July 11, 2013
(StatePoint) Learning about saving energy and the environment will do more than just help kids save money as adults -- it can help them develop math and science skills, and foster a sense of responsibility.
From which appliance to buy to save the most energy, to what temperature to set the thermostat, we are faced with choices that can impact us individually and have global ramifications.
Experts say that it’s vital to provide the next generation with real world learning opportunities about how their individual and collective choices affect their lives and the whole planet.
“Environmental education is an excellent and practical way to teach critical thinking and problem solving,” says Kathy McGlauflin, Director of Project Learning Tree (PLT), an environmental education program. “It helps young people apply science and math skills in meaningful ways, and introduces them to careers in the growing green jobs industry.” More importantly, she said, giving kids the knowledge they need to protect the environment will have a positive impact on the world for decades to come.
McGlauflin says that a good place to start is to get kids to consider energy use. Encourage kids to investigate how much energy their family and school uses, the main sources of that energy and ways to implement energy-saving strategies. Set a goal and get kids to calculate the savings from one month’s utility bill to the next, or over a period of time.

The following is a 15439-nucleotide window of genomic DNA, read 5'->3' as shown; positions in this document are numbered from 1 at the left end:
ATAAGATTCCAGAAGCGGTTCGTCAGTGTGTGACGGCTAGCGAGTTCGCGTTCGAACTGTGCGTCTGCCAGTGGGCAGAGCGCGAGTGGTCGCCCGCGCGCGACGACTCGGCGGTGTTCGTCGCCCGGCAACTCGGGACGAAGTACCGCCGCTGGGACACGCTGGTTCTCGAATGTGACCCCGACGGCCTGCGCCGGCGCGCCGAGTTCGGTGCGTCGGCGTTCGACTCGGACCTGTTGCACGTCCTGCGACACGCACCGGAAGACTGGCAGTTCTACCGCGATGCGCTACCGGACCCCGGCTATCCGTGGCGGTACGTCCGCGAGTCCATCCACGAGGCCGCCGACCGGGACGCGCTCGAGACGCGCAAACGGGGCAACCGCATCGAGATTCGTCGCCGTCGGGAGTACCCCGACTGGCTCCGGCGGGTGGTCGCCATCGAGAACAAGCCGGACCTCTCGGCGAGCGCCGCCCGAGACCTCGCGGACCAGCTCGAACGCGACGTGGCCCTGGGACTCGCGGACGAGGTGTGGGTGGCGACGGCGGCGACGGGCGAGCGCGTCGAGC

Here are some ideas to get started:
• Work together to switch old lighting with newer energy efficient bulbs. Ask kids to do a little arithmetic to determine how much longer your new fluorescent or CFL bulbs will last. Take advantage of natural lighting whenever possible.
• Spend a day in the yard planting trees that provide strategic shade. Doing so can help reduce your energy consumption.
• Dress for the weather, so you can adjust your heating or air conditioning thermostat for reduced energy use.
• Encourage kids to turn off their electronics and get outside.
• Turn off lights and appliances, such as computers when they’re not in use.
• Wash only full loads, and open the door of your dishwasher after the final rinse cycle to allow air drying.
• If possible, walk or bike to school.
• Kids can make changes outside the home too. Get your child’s school to go green by incorporating environmental education activities into school curricula. New programming, such as PLT’s GreenSchools!, provides students, teachers and school staff members with tools, training and resources -- such as an Energy and Society kit, that fosters critical thinking and creates healthier schools.
More tips for helping kids, their homes and their schools go green can be found at www.PLT.org/energy.
Reducing energy use saves natural resources and can lead to significant financial savings. Do your pocketbook and the planet a favor, teach your kids to save energy and be part of the next generation of environmental stewardship.
Photo Credit: Evaluating a school or home's energy use offers a great lesson plan in environmental education.